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Changes in soil quality under different agricultural management in Chinese Mollisols
Mollisols (called Black soils) are of major agricultural importance in China. Most of these soils have been used agriculturally for the last 50 years or so. Due to intensive cultivation and improper soil management, loss of organic matter and yield suppression resulting from soil erosion are serious problems in the region. The current research studied the physical and chemical properties of a typical Mollisol in China, characterized the changes of soil organic carbon (SOC) with cultivation, investigated the effects of agricultural management systems on SOC and total organic nitrogen (TON) contents and their vertical distribution, and examined the negative impacts of continuous soybean on crop and soil productivity. The soil is characterized with a thick (60 cm) mollic epipedon, higher organic carbon (5.8%), CEC (43.7 cmol(+)/kg) and macro-aggregate (>0.25 mm) stability, and greater macronutrients and water availability in the upper epipedon. Bulk density increases with depth, and total porosity declines with depth. Soil texture is clay loam. Overall characteristics make this soil fertile and productive. The SOC content declined rapidly at early years of cultivation and gradually afterwards. Compared with organic matter in the uncultivated soil, total SOC loss was 17%, 28%, and 55% in 5-, 14- and 50-year cultivation, respectively. Wheat-soybean rotation with addition wheat straw or pig manure resulted in a substantial increase in SOC content in 9 years. Compared with a wheat-corn-soybean rotation, continuous cropping reduced SOC and N contents in the profile, particularly SOC content. Moldboard plowing significantly reduced SOC and N contents whereas integrated tillage increased SOC and N relative to conventional tillage. Use of chemical fertilizers (N, P, and K) along with return of crop residues resulted in a substantial increase in SOC and N in top layers of the soil. Continuous soybean results in unbalanced soil enzymes activities, declines of SOC, total K, Zn, available K and N contents, soil pH and bacteria/fungi ratio. It is proposed that the best management for maintaining soil productivity in the area would be crop rotation along with the integrated tillage and addition of crop residues and chemical fertilizers.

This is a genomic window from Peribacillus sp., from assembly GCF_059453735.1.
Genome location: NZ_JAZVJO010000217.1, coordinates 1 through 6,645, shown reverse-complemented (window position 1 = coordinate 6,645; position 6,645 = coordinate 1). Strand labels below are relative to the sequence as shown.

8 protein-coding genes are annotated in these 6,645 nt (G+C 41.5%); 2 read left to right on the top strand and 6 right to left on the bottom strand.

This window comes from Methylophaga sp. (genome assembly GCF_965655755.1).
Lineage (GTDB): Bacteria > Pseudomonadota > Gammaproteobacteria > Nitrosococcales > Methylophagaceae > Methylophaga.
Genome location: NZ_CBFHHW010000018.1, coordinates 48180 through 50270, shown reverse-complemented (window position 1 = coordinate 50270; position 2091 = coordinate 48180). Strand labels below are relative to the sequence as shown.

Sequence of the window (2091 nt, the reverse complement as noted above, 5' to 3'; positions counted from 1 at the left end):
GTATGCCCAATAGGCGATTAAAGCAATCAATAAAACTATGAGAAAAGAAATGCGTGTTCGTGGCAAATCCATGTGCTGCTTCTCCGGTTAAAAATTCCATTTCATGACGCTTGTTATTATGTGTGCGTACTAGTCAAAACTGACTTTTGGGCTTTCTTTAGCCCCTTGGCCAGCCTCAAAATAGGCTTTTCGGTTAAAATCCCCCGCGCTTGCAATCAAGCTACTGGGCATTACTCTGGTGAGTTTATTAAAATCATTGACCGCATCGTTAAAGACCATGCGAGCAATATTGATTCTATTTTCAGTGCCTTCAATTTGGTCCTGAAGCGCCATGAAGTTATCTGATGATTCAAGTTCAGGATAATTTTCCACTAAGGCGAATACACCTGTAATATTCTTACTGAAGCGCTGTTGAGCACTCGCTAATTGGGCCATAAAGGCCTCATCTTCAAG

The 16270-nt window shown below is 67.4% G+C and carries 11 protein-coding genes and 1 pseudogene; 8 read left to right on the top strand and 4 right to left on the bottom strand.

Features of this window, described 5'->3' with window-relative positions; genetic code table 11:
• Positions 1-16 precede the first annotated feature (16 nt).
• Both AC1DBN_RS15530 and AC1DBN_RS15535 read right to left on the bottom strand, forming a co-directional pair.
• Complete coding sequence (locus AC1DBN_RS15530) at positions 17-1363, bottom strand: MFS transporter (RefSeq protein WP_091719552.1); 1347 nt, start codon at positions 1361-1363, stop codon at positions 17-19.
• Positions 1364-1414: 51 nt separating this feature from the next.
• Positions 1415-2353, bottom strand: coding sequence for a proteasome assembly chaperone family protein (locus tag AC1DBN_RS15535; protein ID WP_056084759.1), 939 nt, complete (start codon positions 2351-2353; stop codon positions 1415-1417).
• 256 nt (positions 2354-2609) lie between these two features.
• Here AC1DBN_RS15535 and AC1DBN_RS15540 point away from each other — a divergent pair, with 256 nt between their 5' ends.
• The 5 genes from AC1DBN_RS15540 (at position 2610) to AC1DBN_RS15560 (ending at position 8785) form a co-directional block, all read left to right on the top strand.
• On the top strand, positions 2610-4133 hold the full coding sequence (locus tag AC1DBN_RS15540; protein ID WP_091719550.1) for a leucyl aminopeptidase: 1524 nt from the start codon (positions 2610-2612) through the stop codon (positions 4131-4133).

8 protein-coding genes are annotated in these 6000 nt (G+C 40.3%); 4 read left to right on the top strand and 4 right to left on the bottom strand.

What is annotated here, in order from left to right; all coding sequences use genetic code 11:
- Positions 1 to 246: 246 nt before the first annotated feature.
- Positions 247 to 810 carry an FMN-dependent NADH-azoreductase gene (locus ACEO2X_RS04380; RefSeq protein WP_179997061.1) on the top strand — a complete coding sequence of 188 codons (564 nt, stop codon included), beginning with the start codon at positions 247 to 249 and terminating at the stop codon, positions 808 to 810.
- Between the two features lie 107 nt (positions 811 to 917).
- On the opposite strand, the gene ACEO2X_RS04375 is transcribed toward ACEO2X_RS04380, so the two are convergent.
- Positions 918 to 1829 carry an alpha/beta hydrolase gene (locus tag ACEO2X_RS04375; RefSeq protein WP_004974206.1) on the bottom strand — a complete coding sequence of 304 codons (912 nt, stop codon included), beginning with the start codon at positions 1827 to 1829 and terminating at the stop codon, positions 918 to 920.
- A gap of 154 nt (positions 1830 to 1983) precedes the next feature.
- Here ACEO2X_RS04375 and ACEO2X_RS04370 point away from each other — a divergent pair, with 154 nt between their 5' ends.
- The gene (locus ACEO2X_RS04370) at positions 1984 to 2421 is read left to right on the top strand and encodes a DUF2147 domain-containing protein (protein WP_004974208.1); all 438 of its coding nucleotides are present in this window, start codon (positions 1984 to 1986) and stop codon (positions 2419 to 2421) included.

Liu, Xiaobing, "Changes in soil quality under different agricultural management in Chinese Mollisols" (2004). Doctoral Dissertations Available from Proquest. AAI3152724.